Submitted by lorio on Tue, 2012-07-10 07:00
Stephen L. Mayo, chair of the Division of Biology and Bren Professor of Biology and Chemistry at Caltech, has been named the William K. Bowes Jr. Foundation Division Chair. The William K. Bowes, Jr. Foundation, based in San Francisco, endowed the new division leadership chair with a $5 million gift, supplemented by an additional $2.5 million provided by the Gordon and Betty Moore Matching Program.
Submitted by kfesenma on Wed, 2012-06-27 07:00
Caltech researchers have been able, for the first time, to watch viruses infecting individual bacteria by transferring their DNA, and to measure the rate at which that transfer occurs. Shedding light on the early stages of infection by this type of virus—a bacteriophage—the scientists have determined that it is the cells targeted for infection, rather than the amount of genetic material within the viruses themselves, that dictate how quickly the bacteriophage's DNA is transferred.
Submitted by mrogers on Wed, 2012-05-30 07:00
There are trillions of bacteria living in our bodies, making up complex communities of microbes regulating processes like digestion and immunity. For Caltech biologist Sarkis Mazmanian, they also make up the focus of his research: understanding how the "good" bacteria promote human health. Featured in the cover story for the June issue of Scientific American, he makes a case for devoting more attention to the helpful bugs after years of scientific dedication to pathogens.
Submitted by katien on Fri, 2012-04-13 07:00
All animals seem to have ways of exchanging information—monkeys vocalize complex messages, ants create scent trails to food, and fireflies light up their bellies to attract mates. Yet, despite the fact that nematodes, or roundworms, are among the most abundant animals on the planet, little is known about the way they network. Now, research led by California Institute of Technology (Caltech) biologists has shown that a wide range of nematodes communicate using a recently discovered class of chemical cues.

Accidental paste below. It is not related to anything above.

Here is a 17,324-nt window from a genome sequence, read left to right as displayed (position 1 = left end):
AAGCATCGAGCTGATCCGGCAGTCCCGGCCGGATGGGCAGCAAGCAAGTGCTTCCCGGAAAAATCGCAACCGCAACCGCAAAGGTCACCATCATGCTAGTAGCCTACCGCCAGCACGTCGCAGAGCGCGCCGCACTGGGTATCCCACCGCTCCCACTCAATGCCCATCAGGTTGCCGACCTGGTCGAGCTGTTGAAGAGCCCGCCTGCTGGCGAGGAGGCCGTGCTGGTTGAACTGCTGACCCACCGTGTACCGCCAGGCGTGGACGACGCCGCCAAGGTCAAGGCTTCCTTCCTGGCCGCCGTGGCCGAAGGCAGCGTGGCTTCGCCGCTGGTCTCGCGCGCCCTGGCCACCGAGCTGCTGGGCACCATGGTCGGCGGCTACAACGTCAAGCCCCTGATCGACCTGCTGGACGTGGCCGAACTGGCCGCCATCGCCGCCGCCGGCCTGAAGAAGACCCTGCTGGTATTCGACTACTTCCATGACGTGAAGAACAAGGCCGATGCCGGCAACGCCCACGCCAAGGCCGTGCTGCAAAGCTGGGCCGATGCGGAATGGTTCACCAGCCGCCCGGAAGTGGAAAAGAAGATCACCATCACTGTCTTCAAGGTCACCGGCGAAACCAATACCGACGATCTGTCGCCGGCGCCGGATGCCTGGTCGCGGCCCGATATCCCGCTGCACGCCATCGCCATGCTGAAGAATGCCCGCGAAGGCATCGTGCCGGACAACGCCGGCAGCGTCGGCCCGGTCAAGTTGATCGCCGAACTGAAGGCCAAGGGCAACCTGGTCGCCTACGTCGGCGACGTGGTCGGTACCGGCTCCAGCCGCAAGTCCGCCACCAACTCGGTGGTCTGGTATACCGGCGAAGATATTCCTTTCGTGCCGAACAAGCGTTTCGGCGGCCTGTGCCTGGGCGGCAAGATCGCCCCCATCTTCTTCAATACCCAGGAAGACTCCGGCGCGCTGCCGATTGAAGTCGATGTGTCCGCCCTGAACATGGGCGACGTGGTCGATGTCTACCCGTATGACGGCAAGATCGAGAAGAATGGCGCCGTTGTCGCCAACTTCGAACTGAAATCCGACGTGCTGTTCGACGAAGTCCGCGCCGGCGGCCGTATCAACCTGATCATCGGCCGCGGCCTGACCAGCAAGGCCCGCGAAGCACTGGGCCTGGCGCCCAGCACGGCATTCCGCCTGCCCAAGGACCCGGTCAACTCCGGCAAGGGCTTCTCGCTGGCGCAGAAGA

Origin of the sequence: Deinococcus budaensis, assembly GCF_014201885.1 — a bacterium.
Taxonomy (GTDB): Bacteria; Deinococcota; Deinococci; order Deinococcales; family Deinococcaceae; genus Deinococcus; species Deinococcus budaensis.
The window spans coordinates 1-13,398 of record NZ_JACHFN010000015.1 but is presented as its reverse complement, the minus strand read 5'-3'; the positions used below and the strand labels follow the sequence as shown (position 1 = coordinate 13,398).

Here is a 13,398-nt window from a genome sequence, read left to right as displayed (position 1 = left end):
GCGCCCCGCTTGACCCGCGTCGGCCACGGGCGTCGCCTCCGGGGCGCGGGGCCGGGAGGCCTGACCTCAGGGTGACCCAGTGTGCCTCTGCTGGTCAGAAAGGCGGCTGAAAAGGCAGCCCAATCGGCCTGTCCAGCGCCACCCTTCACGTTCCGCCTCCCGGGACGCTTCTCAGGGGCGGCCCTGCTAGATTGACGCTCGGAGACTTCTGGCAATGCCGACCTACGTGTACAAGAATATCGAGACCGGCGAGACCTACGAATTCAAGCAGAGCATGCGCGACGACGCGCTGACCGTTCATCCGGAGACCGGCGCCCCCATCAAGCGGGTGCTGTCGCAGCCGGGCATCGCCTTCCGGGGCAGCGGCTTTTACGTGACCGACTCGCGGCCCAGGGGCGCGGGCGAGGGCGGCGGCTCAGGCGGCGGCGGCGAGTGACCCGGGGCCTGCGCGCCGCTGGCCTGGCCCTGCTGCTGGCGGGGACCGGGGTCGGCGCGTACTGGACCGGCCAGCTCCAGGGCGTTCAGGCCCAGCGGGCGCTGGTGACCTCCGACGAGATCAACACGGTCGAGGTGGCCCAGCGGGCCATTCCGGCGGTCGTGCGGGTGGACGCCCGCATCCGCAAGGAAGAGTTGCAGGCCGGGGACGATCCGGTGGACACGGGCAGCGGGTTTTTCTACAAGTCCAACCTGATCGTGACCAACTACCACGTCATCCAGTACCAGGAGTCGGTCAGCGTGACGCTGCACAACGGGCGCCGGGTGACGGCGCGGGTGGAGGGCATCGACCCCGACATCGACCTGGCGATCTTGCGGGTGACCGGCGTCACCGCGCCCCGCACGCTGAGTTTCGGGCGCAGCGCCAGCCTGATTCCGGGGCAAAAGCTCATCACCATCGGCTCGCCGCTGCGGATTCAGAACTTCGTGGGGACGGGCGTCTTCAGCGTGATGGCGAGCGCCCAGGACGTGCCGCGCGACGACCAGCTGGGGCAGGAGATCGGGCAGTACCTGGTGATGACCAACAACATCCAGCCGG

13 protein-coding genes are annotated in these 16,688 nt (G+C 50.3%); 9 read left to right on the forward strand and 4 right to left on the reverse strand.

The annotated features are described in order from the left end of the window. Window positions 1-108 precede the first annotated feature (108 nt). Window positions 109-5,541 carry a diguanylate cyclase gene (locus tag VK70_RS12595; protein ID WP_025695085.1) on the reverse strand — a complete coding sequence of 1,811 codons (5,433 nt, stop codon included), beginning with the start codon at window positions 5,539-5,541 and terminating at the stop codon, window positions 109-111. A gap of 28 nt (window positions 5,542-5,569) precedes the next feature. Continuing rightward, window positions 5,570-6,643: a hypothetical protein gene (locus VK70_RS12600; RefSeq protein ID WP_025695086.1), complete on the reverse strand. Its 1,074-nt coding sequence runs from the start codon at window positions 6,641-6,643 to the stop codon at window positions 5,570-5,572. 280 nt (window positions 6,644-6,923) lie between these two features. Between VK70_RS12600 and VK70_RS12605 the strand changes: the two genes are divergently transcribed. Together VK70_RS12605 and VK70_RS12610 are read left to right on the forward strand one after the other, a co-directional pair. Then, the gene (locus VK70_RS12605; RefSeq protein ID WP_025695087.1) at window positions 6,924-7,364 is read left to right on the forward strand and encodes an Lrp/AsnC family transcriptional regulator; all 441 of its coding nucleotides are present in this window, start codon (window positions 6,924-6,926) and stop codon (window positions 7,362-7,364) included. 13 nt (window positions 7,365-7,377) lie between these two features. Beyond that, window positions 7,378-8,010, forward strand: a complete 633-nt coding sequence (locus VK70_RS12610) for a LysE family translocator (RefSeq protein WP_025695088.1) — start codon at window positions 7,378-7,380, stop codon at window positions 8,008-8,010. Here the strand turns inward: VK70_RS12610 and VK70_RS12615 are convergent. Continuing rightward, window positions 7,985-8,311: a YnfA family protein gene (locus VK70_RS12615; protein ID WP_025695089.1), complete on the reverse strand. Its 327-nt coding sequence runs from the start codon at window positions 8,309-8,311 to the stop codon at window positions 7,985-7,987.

Submitted by kfesenma on Thu, 2012-04-12 07:00
What happens to a stem cell at the molecular level that causes it to become one type of cell rather than another? In studies that mark a major step forward in our understanding of stem cells' fates, a team of Caltech researchers has traced the stepwise developmental process that ensures certain stem cells will become T cells—cells of the immune system that help destroy invading pathogens.
Submitted by lorio on Mon, 2012-04-02 07:00
Alexander Varshavsky, Caltech's Howard and Gwen Laurie Smits Professor of Cell Biology, has been awarded the Otto Warburg Medal of the German Society for Biochemistry and Molecular Biology (GBM). The medal is considered to be the highest German award for biochemists and molecular biologists.
Submitted by katien on Thu, 2012-03-08 08:00
In both animals and humans, vocal signals used for communication contain a wide array of different sounds that are determined by the vibrational frequencies of vocal cords. Knowing how the brain sorts out these different frequencies—which are called frequency-modulated (FM) sweeps—is believed to be essential to understanding many hearing-related behaviors, like speech. Now, a pair of biologists at Caltech has identified how and where the brain processes this type of sound signal.
Submitted by admin on Wed, 2012-02-29 08:00
Nearly all motile bacteria can sense and respond to their surroundings through a process called chemotaxis, which begins with proteins known as chemoreceptors. Now researchers at Caltech have built the first model that depicts precisely how chemoreceptors and the proteins around them are structured at the sensing tip of bacteria. Because chemotaxis plays a critical role in the first steps of bacterial infection, a better understanding of the process could pave the way for the development of new, more effective antibiotics.
Submitted by kfesenma on Mon, 2012-02-27 08:00
Bacteria have evolved different systems for secreting proteins. One, called a type VI secretion system, is found in about a quarter of all bacteria with two membranes. Despite being common, researchers have not understood how it works. Now a team, co-led by researchers at Caltech, has figured out the structure of the type VI secretion system apparatus and proposed how it might work—by shooting spring-loaded poison molecular daggers.
Submitted by katien on Wed, 2012-02-08 08:00
Our bodies are full of tiny superheroes—antibodies that fight foreign invaders, cells that regenerate, and structures that ensure our systems run smoothly. One such structure is myelin, a material that forms a protective cape around the axons of our nerve cells so that they can send signals quickly and efficiently. But myelin becomes damaged in demyelinating diseases like multiple sclerosis, leaving neurons without their sheaths. Researchers from Caltech now believe they have found a way to help the brain replace damaged myelin.